Witnessing a War Unfold: Being Informed is a Show of Solidarity
It’s been several weeks since Russia invaded and attacked Ukraine and, in that time, those of us witnessing from afar have seen a war and a humanitarian crisis unfold. This has been incredibly difficult to watch but that is absolutely nothing in comparison to the reality on the ground.
As civilians flee their homes and are killed, as fears of nuclear weapon use are discussed across dinner tables, as ceasefires are ignored and we watch children and seniors succumb to violence, we cannot stay silent.
Canada has the second largest Ukrainian population outside of Ukraine and Russia. And this means there are many people across Canada, and in British Columbia, who are also suffering the consequences of this war, worrying about loved ones, and watching the horrors inflicted on their homelands.
However, we cannot claim to be experts in the history since Ukraine’s independence, the Cold War, geopolitics of the Ukraine-Russia region, nor in complex humanitarian crises, and certainly have no knowledge of what it must be like for the people suffering the effects and fears of this war. But we are knowledgeable about people—because at its essence public health is about people and the health of groups, communities, and our population overall.
What is happening in Ukraine right now has severe impacts on public health and that means we have a role to talk about this crisis and to show our unity with the people there, and here.
While we cannot conceive to have solutions, or be able to alleviate any suffering, what we can do is offer solidarity and one of the actions we offer regularly—information. So, today’s Activate Health call to action is this: don’t look away; do what you can to understand what is happening.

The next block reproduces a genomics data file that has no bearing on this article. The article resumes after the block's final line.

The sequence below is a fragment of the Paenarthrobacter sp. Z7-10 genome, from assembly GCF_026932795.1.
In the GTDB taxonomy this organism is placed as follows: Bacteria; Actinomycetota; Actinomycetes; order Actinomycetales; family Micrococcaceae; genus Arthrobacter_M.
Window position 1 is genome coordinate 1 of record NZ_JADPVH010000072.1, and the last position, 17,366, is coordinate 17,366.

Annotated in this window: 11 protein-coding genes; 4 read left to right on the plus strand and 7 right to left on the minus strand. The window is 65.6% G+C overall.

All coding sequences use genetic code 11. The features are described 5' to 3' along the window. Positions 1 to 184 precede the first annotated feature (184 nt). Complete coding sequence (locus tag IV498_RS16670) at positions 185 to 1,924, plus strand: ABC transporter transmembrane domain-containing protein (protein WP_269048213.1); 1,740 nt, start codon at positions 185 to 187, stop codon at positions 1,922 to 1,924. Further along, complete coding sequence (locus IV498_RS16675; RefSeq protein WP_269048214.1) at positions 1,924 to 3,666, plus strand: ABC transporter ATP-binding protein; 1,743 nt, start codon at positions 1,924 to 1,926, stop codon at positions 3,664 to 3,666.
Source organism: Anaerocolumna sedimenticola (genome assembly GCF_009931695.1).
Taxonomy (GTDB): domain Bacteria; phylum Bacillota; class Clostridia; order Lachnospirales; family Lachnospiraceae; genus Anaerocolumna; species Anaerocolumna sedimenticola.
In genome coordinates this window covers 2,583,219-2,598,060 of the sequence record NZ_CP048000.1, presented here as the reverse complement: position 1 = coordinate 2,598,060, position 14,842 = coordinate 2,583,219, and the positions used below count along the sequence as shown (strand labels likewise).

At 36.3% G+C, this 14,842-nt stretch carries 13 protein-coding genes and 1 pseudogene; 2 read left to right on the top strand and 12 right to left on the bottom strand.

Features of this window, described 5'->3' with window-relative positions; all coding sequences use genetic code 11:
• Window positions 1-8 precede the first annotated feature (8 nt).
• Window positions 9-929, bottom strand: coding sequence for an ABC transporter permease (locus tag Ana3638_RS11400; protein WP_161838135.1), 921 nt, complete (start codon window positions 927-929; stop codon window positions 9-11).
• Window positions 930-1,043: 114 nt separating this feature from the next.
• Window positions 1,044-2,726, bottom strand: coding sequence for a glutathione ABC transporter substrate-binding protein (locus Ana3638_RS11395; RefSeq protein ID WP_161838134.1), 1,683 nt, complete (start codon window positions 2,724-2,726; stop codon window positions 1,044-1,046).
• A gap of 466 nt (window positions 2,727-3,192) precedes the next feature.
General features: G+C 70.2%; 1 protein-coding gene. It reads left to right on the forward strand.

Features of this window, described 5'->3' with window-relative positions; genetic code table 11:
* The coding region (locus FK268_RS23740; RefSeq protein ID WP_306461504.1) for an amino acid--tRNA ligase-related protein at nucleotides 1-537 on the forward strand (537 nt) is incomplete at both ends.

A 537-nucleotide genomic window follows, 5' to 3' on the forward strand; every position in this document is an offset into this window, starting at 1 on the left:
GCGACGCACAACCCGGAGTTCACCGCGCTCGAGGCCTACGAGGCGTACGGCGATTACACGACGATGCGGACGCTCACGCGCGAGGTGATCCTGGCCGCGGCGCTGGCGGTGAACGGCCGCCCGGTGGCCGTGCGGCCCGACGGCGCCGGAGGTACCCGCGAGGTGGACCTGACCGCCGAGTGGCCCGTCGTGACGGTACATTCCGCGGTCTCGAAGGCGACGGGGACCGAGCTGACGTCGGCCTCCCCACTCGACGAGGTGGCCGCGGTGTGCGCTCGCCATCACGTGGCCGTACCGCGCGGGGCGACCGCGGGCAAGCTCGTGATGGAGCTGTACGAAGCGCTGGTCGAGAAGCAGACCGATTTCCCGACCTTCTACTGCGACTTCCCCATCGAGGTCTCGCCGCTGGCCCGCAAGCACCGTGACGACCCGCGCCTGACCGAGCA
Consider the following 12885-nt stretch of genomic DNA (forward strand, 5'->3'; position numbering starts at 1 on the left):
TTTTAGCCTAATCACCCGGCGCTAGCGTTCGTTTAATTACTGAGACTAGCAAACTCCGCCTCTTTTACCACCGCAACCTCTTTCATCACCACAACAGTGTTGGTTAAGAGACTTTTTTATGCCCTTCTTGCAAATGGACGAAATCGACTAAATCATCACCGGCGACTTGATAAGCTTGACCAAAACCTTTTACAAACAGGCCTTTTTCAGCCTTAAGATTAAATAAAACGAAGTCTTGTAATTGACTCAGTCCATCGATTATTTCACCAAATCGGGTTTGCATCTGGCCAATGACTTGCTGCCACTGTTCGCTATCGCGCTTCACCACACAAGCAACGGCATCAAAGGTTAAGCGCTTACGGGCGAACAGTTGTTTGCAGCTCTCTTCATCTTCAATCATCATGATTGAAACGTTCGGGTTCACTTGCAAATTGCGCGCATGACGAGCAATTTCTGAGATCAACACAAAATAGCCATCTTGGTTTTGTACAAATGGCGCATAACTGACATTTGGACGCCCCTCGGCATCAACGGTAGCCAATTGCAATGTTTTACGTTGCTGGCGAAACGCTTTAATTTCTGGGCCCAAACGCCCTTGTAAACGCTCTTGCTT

For if we learn, we can find ways to support; if we pay attention, we offer ourselves in ways that show kindness and consideration; if we read, we are absorbing this reality so that maybe, just maybe, atrocities like this can be prevented in the future; and if we don’t turn away from what is happening in Ukraine, perhaps we won’t turn away from brutalities happening in other parts of the world too.
While this is about Ukraine, we would be remiss if we didn’t acknowledge there are many atrocities being committed across the world, many humanitarian crises we must address, and that racism continues to be a strong undercurrent in what we pay attention to, and how we respond. This is all public health. Let’s use this time to also reflect on that.
Today we offer a short list of resources that we have curated. This list is nowhere near complete, nor offering all areas that are needed in order to truly understand what is happening. This list is a starting point, a place to begin, a small way to show our support and ask you to show yours. By paying attention, we witness; by witnessing, we become informed; by informing ourselves, we take action.
- What is the history of the Ukraine-Russia relationship?
- Why did Russia attack Ukraine?
- What is the international community doing?
- What are sanctions?
- What is a humanitarian crisis?
- What are the Geneva Conventions?
- What is NATO?
- What is a no-fly zone and why is it so relevant?
And here are a handful of organizations that are experts and are reputable sources of information, updates, or support:
- International Committee of the Red Cross (ICRC)
- United Nations (UN)
- European Union (EU)
- World Health Organization (WHO)
- Government of Canada Immigration
If you’re feeling in need of personal supports, here are a few options:
We will do our best to keep this page updated with reputable resources as they become available.
Today, we call on you to Activate Health by paying attention, learning, reading, and not turning away. Canada isn’t, BC isn’t, and none of us should. And this means for anyone needing our help.
Our individual actions, even simply sharing information and compassion, matter to the health of populations and to our collective support for the people impacted by this crisis in Ukraine.